Applications to UK universities down 4 per cent, says Ucas

EU applications drop 5 per cent post-Brexit, as numbers of mature and nursing applicants also decline

July 13, 2017
empty punts
Source: Getty
Any takers? applicant numbers are down about 25,000 on last year.

The number of people applying to study on full-time undergraduate courses at UK universities has fallen by 4 per cent year-on-year, Ucas data show.

Overall, the number of people who applied to university courses by the June deadline was 649,700, down about 25,000 on last year, according to the admissions service.

The 30 June deadline is the final point at which applications can be considered before the final “clearing” stage of admissions. 

It is the first decline in applications since tuition fees in England were raised to £9,000 in 2012, and comes ahead of an increase in English fees to £9,250.

The number of European Union applicants looking to study on full-time undergraduate courses stood at 49,250 by Ucas’ June deadline, down 5 per cent compared with last year. 

In total, there were 529,620 UK applicants (a fall of 4 per cent), and 70,830 from overseas countries outside the EU (an increase of 2 per cent).

The June data also confirmed that nursing courses have been hit by a huge downturn in applicants – overall there were 53,010 applicants to nursing courses, down 19 per cent compared with last year – something that has been attributed to the ending of bursaries in England for such students.

There was also a marked difference across age ranges. There were about 321,950 18-year-old applicants, an increase of 1,510 on last year, and in England there was a record application rate for younger people of 37.9 per cent.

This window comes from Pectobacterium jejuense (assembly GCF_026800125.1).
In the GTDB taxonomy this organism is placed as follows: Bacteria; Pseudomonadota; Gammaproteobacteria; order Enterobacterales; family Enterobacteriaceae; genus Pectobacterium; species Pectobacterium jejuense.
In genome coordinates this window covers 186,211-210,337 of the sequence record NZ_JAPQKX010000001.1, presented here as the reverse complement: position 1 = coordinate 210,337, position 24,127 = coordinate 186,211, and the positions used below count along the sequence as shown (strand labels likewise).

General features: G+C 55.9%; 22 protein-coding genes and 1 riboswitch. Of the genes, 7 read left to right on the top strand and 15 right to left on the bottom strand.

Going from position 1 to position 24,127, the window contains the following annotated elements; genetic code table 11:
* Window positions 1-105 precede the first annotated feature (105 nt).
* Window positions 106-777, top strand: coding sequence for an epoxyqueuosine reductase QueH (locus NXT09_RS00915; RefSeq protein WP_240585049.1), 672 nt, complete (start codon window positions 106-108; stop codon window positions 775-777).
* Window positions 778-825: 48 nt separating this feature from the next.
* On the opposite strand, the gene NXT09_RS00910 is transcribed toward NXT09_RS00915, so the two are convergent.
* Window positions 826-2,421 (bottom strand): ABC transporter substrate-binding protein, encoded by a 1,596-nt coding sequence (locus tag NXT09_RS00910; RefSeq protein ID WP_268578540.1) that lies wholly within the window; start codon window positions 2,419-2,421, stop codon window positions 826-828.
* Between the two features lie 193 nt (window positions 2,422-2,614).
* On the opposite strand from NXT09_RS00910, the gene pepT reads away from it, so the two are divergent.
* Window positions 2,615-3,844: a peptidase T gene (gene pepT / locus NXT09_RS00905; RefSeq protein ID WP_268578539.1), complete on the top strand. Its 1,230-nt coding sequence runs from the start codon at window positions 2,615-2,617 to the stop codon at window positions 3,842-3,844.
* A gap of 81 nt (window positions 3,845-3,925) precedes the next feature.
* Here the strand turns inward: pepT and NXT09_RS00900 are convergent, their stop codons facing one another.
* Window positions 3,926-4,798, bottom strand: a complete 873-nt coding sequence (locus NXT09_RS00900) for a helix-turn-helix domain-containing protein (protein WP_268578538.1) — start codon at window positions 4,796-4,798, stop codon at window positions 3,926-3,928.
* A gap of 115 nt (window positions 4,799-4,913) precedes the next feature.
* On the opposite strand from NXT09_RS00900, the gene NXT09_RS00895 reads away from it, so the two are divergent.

However, the number of applicants at the June deadline who were aged 19 or older fell by 27,180 on last year, while in England there were 18 per cent fewer applicants aged 25 or over.

Commenting on the release of the data, Pam Tatlow, chief executive of the MillionPlus group of modern universities, said that “yet again” figures had shown that “the current fees and funding system is not working for those who want to study later in life”.

There was “no doubt that the government’s approach to Brexit is damaging and is creating huge uncertainties, both for EU students and UK universities”, Ms Tatlow added.

University Alliance chief executive Maddalaine Ansell said that the statistics showed “the continuation of some worrying trends”, while Sally Hunt, general secretary of the University and College Union, said that the figures were “bad news and should serve as a timely reminder that our current system of funding is in need of urgent reform”. 

It is lower-tariff universities – those admitting students with the lowest entry grades – that have been hit hardest by the downturn in applications from the UK and other parts of the EU.

Overall, there were 9 per cent fewer applications to such institutions, while medium-tariff universities saw a fall of 4 per cent and higher-tariff institutions actually had an increase of 1 per cent overall. For applicants from the EU, universities of all tariff levels saw a decrease, although again it was more pronounced for lower-tariff institutions (10 per cent down) than for higher-tariff providers (4 per cent).

simon.baker@timeshighereducation.com

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